GILC Talk: Describing Multiple Data Sets in IELTS Writing Task 1

By Kheang Chheangmay


As an academic consultant for the Language Learning Advisor (LLA) Program, I have advised students from the General English Program, Diploma Program and IELTS preparation courses. I have noticed that most of the students have always complained about how difficult the IELTS writing test is and how it is a struggle for them to achieve a high score in the writing test. Therefore, my main intention for conducting this GILC Talk is to provide a step-by-step guide to students, particularly those who plan to take IELTS, on how to present and organize the data properly in IELTS Writing Task 1.

In the IELTS academic writing task 1, you are required to look at a diagram or some data in a graph, table or chart and present the information in your own words. Your writing is assessed on four criteria including task achievement, coherence and cohesion, lexical resource, and grammatical rang and accuracy. Here are some general tips before you begin your writing:

  • Limit yourself to 20 minutes.
  • Make sure you write at least 150 words.
  • Make a plan, don’t just start writing.
  • Select the important information.
  • Use a mix of sentence types and language.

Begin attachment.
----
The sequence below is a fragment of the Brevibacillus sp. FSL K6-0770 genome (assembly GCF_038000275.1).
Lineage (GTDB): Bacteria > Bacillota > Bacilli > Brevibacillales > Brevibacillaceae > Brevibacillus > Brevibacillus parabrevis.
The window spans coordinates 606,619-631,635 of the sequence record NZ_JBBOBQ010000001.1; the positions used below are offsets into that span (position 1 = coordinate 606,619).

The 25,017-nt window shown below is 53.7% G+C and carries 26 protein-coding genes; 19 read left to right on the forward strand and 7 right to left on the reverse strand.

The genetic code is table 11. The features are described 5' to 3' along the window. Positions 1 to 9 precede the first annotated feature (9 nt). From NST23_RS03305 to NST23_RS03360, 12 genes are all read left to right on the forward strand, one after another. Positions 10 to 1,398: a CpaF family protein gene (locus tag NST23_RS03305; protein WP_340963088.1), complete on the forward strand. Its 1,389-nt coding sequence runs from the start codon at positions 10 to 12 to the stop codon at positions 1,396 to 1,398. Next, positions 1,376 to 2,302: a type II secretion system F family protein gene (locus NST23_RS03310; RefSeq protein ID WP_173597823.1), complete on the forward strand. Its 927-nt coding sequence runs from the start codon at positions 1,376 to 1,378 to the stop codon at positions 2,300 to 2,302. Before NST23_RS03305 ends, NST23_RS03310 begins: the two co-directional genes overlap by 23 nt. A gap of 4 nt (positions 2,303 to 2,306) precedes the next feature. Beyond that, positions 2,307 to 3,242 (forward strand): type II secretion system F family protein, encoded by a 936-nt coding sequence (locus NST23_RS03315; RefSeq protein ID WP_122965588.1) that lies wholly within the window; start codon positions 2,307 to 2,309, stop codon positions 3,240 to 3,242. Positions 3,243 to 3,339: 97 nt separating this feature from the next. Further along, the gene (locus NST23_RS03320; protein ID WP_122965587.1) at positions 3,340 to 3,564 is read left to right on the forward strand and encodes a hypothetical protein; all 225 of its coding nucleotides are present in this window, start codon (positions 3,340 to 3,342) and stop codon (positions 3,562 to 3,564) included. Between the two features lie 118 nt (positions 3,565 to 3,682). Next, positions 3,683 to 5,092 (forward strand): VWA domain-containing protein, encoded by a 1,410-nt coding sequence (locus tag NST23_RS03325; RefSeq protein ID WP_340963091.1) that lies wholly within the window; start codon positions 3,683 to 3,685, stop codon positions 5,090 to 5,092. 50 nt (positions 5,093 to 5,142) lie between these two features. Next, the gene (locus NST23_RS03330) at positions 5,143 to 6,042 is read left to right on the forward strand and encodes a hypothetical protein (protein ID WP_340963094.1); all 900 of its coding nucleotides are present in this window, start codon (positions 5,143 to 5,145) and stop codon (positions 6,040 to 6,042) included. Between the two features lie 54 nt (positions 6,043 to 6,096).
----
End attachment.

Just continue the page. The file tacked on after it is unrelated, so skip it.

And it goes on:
• Don’t give your opinions or start to explain why things may have happened. It is a factual report – just explain what you see.

Sometimes, you get two sets of data to describe, so when you present your data, you should try to do it in the simplest way – the simplest way for you to write and the simplest way for the examiner to read and follow. If you have two graphs, you should do the following:

  • Analyse what you see to check you understand everything.
  • Introduce both graphs and then provide an overview of each graph. Remember to paraphrase.
  • Describe the first graph first, and the second one next. Don’t try to compare across the graphs or write about them at the same time (you should only do this if you have two of the same graphs).
  • Write about all the necessary data in a brief way. If you write too much, you will run out of time.

Last but not least, there are some proven strategies which you may find practical to improve your writing skills. Before the test day, you should:

  • Allow plenty of time to improve, as skills develop very slowly.
  • Take English classes or other formal tuition.
  • Practice using reputable IELTS books and websites.
  • Know how you will be tested (format, assessment criteria).

Thank you for reading this article and I wish you all the best with your IELTS test. If you have any inquiries, please feel free to contact me via my email address:

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